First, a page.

There's been a spate of problems on the forums and in my inbox with people's transaction logs filling up. With the increase in "involuntary DBAs", there are more people being thrust into the role of database administration without being given the chance to learn the skills, tips, and tricks necessary. One of the most common problems I see is the tranaction log filling up and the database grinding to a halt, and the most common cause of this is the lack of log backups when in the FULL recovery mode.

The very first post in my Search Engine Q&A series last September dealt with this problem – and showed two examples of filling up a transaction log plus the command to see why a transaction log is full (examining the log_reuse_wait_desc column in master.sys.databases). See here for more details. One thing I don't go into too much detail about in that post is the way that transactional replication or database mirroring can cause the log to grow. Both of these technologies rely on reading the transaction log for an unbroken stream of changes to be sent to the secondary systems (but with slightly different mechanisms) – but both will cause the log to grow if there is transaction log that hasn't yet been read (usually because of a performance issue). The same thing applies to the new Change Data Capture technology in SQL Server 2008 – it uses the transactional replication log reader to harvest changes from the log. The addition of any of these technologies could cause your log to grow excessively.

So it's grown too big – now what? Let's deal with the case where you've taken a full database backup in the FULL recovery mode but haven't taken any log backups. There are a number of options:

  1. Take a log backup! This might be easier said than done if you're like the customer I once had who had a 10GB database with an (I kid you not) 987GB log file.
  2. Switch to the SIMPLE recovery model (either permanantly or temporarily). If you're not interested in point-in-time recovery, there's no need for you to be in the FULL recovery mode (unless you're using a feature that requires it, like database mirroring, in which case you have no choice but to start taking log backups)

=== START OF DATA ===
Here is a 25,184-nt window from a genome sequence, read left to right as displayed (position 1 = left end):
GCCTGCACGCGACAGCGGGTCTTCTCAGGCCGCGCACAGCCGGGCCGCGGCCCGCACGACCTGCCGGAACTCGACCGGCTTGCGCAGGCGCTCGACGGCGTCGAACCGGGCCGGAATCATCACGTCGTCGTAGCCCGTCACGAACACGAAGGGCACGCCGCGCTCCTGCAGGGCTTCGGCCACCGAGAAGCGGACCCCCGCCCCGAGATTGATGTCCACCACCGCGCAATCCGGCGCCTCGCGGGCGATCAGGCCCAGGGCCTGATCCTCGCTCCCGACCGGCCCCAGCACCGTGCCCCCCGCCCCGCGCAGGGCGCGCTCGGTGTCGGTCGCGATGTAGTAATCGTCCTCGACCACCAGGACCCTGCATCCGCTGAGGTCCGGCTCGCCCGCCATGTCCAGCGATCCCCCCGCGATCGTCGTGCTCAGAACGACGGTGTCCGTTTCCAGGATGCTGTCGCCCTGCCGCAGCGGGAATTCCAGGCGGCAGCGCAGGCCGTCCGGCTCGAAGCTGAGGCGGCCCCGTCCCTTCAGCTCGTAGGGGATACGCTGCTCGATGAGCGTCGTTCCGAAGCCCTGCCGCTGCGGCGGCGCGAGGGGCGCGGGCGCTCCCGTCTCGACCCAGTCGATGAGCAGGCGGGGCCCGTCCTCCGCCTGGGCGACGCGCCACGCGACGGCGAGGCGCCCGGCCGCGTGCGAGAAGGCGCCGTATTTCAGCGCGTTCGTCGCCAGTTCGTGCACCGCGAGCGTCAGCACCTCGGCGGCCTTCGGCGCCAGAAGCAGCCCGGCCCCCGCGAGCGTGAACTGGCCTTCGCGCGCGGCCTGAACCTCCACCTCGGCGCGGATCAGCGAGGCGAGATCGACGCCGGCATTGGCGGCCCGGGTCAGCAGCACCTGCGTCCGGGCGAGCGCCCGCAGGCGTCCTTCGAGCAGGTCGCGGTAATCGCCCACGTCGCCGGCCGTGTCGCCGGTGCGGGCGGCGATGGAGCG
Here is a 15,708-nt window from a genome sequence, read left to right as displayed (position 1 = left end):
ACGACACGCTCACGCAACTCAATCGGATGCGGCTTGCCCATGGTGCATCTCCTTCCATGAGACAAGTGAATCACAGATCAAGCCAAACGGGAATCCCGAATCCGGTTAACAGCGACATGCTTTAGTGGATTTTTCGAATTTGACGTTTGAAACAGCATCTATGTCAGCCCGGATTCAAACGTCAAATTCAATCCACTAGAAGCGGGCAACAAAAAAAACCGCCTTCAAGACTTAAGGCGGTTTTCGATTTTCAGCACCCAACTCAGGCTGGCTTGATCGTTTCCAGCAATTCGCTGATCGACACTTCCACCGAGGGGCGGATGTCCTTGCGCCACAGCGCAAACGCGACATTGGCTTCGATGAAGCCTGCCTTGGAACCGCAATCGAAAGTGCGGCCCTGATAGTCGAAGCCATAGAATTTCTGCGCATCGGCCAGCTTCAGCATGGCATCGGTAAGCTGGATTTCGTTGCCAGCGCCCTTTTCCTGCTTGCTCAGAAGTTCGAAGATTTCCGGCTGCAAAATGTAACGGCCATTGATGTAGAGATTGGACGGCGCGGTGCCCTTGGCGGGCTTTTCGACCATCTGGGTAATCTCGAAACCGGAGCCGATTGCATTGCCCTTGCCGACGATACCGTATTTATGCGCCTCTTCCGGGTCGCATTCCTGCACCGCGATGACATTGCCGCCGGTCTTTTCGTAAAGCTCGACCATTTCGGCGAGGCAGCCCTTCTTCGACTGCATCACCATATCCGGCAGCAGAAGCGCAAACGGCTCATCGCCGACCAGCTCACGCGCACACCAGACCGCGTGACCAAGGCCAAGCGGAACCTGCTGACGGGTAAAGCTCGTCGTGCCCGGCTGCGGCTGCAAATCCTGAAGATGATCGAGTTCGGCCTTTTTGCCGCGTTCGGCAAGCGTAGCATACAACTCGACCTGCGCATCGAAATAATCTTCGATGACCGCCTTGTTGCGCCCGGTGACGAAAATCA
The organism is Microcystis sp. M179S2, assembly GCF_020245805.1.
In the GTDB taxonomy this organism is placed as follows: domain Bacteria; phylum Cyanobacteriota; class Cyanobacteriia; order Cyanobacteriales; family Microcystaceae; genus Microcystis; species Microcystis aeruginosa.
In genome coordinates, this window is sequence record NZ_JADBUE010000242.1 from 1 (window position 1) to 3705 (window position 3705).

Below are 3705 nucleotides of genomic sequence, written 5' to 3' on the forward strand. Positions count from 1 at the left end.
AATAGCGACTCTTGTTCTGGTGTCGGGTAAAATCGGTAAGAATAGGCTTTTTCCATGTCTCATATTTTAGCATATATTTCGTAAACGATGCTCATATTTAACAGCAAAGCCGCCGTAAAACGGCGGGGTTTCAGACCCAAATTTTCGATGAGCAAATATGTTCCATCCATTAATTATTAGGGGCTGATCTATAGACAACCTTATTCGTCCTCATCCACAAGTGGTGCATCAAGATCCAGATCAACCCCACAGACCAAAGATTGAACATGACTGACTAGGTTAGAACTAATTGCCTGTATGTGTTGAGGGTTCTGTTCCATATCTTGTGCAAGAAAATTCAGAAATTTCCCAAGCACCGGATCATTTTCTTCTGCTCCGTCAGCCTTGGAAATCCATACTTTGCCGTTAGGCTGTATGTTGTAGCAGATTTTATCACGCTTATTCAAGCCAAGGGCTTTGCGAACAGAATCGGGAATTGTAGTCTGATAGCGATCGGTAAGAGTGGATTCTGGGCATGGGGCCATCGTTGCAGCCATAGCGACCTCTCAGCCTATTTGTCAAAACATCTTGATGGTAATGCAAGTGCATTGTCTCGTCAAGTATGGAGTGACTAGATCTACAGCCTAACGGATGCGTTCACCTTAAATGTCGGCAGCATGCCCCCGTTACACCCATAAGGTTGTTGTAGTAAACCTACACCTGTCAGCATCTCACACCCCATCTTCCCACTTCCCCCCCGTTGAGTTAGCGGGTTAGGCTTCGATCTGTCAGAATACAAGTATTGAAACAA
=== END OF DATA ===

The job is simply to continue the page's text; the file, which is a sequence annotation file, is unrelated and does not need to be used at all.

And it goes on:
3. In SQL Server 2005 and before, you can manually throw away the log contents – see my blog post here. This is not advisable.
  4. Grow the log file. This really just addresses the symptom but not the cause – the log will fill up again eventually.

Note that options #1-3 will just remove the restriction that the log contents are still needed (called "clearing" or "truncating" the log). None of these will cause the log file to shrink. The ONLY way to change the size of the log file is to use DBCC SHRINKFILE. After doing one of #1-3, you must manually shrink the log file using DBCC SHRINKFILE. If you do #2, and then go back into the FULL recovery mode, you should immediately take a full database backup. After shrinking the log file, you should manually grow it again using ALTER DATABASE so that it doesn't suffer repeated auto-grows and lead to performance issues with the log (see Kimberly's post here).

This topic is really a two-hour lecture in the database maintenance class I teach, but at least here (and with the blog post links) I've given you a bit of insight into why it can happen and how to solve the problem.